According to Coronel, people generally react positively to the work that SSDP does. He says that after every speech he gives to students about drug overdoses, he gets people approaching him to say how thankful they are for the outreach work being done.

“You have students come up and thank us for the work, as they say hey, I’ve lost my brother to opioid overdose, dad, etc. Me personally, I lost my mother to drugs,” Coronel said. “That’s the big reason why this work is so impactful to me, and I see that in souls and voices of so many people, related to me… us.”

Even though SSDP has been working on this project since September, many students are still unaware of the new changes that DePaul administration made. This seems mainly to be because there hasn’t been any coverage to deliver the news to students. Coronel said that it makes him feel very sad and somewhat angry of the fact that students work so hard to push for this movement for it’s not being acknowledged.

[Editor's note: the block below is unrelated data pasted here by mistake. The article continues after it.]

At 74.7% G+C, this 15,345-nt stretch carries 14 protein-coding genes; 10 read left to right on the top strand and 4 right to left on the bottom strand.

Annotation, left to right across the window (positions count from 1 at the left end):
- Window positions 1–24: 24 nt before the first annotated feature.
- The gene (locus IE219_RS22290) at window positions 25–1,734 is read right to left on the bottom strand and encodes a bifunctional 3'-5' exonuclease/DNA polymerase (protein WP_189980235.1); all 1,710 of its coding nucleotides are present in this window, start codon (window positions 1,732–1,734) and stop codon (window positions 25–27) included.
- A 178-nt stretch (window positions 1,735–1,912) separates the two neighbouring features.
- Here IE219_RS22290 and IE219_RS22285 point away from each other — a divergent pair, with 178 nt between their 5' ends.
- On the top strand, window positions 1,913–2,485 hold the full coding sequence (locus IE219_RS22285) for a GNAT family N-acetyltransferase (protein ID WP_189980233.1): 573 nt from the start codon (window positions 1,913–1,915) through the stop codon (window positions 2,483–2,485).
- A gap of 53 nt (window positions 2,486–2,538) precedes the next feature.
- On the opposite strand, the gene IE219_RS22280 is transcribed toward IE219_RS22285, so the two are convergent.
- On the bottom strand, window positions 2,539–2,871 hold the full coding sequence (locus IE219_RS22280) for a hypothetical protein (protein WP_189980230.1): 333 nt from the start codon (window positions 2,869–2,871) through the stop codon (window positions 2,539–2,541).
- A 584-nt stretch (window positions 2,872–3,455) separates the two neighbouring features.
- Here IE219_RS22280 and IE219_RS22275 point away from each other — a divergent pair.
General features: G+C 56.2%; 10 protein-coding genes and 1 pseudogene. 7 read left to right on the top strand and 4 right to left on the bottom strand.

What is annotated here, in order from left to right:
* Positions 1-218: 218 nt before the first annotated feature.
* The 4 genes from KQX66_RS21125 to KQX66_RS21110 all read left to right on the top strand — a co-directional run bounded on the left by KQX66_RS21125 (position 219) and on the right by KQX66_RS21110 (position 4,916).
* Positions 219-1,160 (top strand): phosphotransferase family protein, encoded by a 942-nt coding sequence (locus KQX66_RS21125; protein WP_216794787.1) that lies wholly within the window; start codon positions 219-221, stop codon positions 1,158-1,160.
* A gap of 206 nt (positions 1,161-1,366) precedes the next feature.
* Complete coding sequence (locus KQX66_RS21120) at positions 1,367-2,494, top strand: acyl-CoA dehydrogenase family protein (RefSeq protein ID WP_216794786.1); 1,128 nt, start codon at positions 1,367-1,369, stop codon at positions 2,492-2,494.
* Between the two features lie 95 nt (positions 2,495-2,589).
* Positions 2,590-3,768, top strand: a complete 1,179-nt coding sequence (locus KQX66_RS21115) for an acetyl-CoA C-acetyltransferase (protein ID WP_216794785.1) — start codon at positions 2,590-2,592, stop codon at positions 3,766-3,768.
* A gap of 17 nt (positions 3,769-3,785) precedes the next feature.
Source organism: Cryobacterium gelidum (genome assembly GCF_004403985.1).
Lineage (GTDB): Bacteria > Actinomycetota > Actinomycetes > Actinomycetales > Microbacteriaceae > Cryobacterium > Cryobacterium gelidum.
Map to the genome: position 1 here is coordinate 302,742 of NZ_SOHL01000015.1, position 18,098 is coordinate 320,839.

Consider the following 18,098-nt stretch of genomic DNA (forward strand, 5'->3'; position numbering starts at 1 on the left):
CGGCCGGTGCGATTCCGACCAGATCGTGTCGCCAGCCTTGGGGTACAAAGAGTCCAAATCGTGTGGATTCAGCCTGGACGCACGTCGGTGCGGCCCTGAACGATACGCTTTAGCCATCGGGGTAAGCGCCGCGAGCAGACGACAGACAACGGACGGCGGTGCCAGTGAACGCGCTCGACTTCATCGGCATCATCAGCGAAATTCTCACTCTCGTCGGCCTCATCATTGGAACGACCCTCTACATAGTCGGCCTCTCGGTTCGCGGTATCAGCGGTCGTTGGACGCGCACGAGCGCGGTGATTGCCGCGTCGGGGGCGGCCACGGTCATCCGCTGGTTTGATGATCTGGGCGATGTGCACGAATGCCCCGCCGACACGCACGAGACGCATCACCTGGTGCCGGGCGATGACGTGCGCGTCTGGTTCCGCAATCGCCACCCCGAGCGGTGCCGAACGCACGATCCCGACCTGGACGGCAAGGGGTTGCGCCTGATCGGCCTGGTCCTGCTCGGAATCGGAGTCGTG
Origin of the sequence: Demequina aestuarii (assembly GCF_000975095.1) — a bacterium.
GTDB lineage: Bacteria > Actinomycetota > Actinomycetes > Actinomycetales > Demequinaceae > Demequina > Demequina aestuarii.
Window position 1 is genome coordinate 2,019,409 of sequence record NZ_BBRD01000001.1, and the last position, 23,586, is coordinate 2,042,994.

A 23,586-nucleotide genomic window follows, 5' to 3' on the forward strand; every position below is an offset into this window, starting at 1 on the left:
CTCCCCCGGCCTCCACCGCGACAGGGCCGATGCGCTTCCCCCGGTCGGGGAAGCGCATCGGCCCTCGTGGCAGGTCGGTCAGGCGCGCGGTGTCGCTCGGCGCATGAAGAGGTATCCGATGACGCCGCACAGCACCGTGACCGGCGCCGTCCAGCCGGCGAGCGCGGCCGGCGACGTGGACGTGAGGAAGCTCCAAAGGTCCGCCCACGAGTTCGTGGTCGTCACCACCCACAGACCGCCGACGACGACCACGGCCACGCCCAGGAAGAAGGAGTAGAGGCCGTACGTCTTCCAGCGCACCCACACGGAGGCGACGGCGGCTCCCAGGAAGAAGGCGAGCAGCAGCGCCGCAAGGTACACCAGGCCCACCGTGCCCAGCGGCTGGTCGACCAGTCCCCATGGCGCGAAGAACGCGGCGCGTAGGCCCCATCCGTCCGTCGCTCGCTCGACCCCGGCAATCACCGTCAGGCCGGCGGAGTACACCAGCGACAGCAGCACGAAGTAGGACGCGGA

“Being the largest Catholic School, DePaul is very careful of how they go about things” Coronel said. “Once we said that we will protest, lining out on the quad with people representing the death those lost to opioid, DePaul decided to legalize it, not to have a bad press.”

With these new administrative policies in place, it would appear Coronel’s activism with SSDP was effective in bringing about change on campus.

“In developing the program, we’ve spoken with other schools and realize we’re on the forefront of this type of initiative, which in many ways is an expansion of our approach to drug and alcohol prevention education, and our philosophy and commitment to Take Care DePaul,” Zdziarski said.